Justice Scalia Wasn’t Really That Just

by
Jessica Renae Buxbaum
Supreme Court Justice Antonin Scalia was, without a doubt, a bold, brilliant man with a fiery, legal passion that surely cements the late justice’s political legacy.

antonin scalia

Yet his overwhelming bigotry and sweeping blockade against racial justice, reproductive rights and LGBT equality has made the branded moniker of “Justice Scalia” a rather contradictory title.

In numerous cases throughout his career as justice, Scalia ruled against same-sex equality. His notorious dissent on Lawrence v. Texas, which ruled anti-sodomy laws unconstitutional, solidified his anti-gay perspective.

His dissenting opinion was full of bigoted, backwards sentiments against the LGBT community that ignorantly assumed that progress should remain at a standstill and criminalization is warranted because society seemingly can’t handle a gay person in their public life.

"Many Americans do not want persons who openly engage in homosexual conduct as partners in their business, as scoutmasters for their children, as teachers in their children's schools, or as boarders in their home,” he wrote. “They view this as protecting themselves and their families from a lifestyle that they believe to be immoral and destructive."

Scalia even took the absurd route of likening gay sexuality to grotesque acts such as bestiality and incest. 

“The Texas statute undeniably seeks to further the belief of its citizens that certain forms of sexual behavior are ‘immoral and unacceptable,’ . . . the same interest furthered by criminal laws against fornication, bigamy, adultery, adult incest, bestiality, and obscenity. Bowers held that this was a legitimate state interest,” Scalia wrote. “The Court embraces instead Justice [John Paul] Stevens’ declaration in his Bowers dissent, that ‘the fact that the governing majority in a State has traditionally viewed a particular practice as immoral is not a sufficient reason for upholding a law prohibiting the practice,’ . . . This effectively decrees the end of all morals legislation.”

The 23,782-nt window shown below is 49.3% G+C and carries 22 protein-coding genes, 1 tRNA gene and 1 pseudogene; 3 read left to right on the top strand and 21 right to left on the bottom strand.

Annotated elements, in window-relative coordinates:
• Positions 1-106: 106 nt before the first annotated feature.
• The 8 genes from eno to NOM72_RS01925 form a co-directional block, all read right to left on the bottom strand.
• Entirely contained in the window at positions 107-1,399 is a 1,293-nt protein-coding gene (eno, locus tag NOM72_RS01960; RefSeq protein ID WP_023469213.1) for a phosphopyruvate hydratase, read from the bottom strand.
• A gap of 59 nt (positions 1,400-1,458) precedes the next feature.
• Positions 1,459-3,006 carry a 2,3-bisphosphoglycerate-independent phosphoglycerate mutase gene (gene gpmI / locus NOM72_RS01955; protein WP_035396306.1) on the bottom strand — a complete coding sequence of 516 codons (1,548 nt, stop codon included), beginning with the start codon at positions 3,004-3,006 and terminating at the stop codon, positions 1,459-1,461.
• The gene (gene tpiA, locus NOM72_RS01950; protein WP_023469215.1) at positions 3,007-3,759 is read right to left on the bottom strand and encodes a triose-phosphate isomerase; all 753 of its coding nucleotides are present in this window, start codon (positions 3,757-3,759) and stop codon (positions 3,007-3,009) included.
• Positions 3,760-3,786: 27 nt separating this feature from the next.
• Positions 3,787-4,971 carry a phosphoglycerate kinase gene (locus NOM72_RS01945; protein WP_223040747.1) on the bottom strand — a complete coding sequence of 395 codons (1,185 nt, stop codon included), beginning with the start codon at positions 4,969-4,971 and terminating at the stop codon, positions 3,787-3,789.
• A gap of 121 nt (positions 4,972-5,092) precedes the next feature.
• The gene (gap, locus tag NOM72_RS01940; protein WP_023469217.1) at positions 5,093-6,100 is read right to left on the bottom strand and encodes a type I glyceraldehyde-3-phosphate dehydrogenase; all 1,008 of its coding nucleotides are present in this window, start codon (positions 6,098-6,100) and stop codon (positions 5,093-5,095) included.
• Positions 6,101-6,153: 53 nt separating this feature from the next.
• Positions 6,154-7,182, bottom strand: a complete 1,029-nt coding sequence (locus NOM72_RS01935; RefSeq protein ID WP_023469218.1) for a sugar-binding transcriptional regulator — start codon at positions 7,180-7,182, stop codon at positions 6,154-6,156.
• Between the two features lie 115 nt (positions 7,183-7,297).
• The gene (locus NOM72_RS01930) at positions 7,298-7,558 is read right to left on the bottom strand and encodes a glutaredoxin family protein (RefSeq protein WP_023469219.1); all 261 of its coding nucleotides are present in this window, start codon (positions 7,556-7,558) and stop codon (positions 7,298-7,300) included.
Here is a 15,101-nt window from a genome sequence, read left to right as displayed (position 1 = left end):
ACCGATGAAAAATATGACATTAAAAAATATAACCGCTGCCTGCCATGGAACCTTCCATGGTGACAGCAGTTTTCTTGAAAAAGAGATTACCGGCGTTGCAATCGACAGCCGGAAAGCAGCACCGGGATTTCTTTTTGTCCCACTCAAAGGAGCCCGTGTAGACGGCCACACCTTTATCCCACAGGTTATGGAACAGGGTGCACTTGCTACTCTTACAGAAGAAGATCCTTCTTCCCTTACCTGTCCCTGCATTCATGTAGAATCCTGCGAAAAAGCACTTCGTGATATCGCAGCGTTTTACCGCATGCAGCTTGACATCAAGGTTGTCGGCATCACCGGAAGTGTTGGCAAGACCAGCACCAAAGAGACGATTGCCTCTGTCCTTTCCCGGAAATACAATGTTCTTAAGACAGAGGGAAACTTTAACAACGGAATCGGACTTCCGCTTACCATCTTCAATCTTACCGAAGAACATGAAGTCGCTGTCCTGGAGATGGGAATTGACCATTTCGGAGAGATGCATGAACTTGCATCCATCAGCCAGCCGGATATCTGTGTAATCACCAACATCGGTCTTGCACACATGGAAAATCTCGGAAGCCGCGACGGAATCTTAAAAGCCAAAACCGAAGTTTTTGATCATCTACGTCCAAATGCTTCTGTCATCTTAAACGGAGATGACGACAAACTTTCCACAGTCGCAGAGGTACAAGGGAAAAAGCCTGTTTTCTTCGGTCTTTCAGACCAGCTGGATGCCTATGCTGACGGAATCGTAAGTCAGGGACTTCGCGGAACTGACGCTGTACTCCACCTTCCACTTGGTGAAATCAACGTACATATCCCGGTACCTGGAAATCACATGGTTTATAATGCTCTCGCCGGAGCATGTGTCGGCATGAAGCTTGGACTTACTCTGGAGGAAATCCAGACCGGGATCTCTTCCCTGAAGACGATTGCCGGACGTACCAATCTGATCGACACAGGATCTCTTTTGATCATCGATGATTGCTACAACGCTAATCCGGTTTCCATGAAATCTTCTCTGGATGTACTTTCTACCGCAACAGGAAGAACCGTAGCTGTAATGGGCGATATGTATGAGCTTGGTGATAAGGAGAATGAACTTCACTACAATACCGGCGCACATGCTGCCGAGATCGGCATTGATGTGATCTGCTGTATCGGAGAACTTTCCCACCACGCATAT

And notably in 2015, Scalia sourly lamented the Supreme Court’s decision for marriage equality and marked it as encroaching beyond the court's authority.

“Today’s decree says that my Ruler, and the Ruler of 320 million Americans coast-to-coast, is a majority of the nine lawyers on the Supreme Court. The opinion in these cases is the furthest extension in fact— and the furthest extension one can even imagine—of the Court’s claimed power to create ‘liberties’ that the Constitution and its Amendments neglect to mention,” Scalia wrote in his dissenting opinion in Obergefell v. Hodges.

Recommended: No One Really Knows How Justice Scalia Died

Women’s rights was another key issue Scalia was powerfully regressive on.

Scalia often used the theory of originalism (that the Constitution’s interpretations are constrained to the time they were enacted) to justify his abhorrent decisions, and thus argued against abortion by likening it to bigamy in his dissenting opinion in Planned Parenthood v. Casey.

“The issue is whether [abortion] is a liberty protected by the Constitution of the United States. I am sure that it is not. I reach that conclusion not because of anything so exalted as my views concerning the ‘concept of existence, of meaning, of the universe, and of the mystery of human life,’” Scalia wrote. “Rather, I reach it for the same reason I reach the conclusion that bigamy is not constitutionally protected-because of two simple facts: (1) the Constitution says nothing about it, and (2) the longstanding traditions of American society have permitted it to be legally proscribed.”

Yet it wasn’t just Scalia’s legal decisions that made him stand out as a staunch conservative and frank racist. He was constantly caught with his foot in his mouth (shamelessly, so) in the media’s spotlight over utterly narrow-minded remarks.

Most recently, during an oral argument over affirmative action at the University of Texas, Scalia suggested that African-American students just couldn’t keep up in advanced schools.

“There are – there are those who contend that it does not benefit African Americans to ­­ to get them into the University of Texas where they do not do well, as opposed to having them go to a less­-advanced school, a less – a slower-track school where they do well,” Scalia said in December.

“One of – one of the briefs pointed out that – that most of the – most of the black scientists in this country don’t come from schools like the University of Texas,” he added.

To say, Scalia was not a talented legal scholar is inaccurate, but to suggest he was fair or at all just is pure slander as the “justice” ripped at any ounce of social progress.  

Read more: Scalia Wouldn't Even Stand For GOP's SCOTUS Obstructionism

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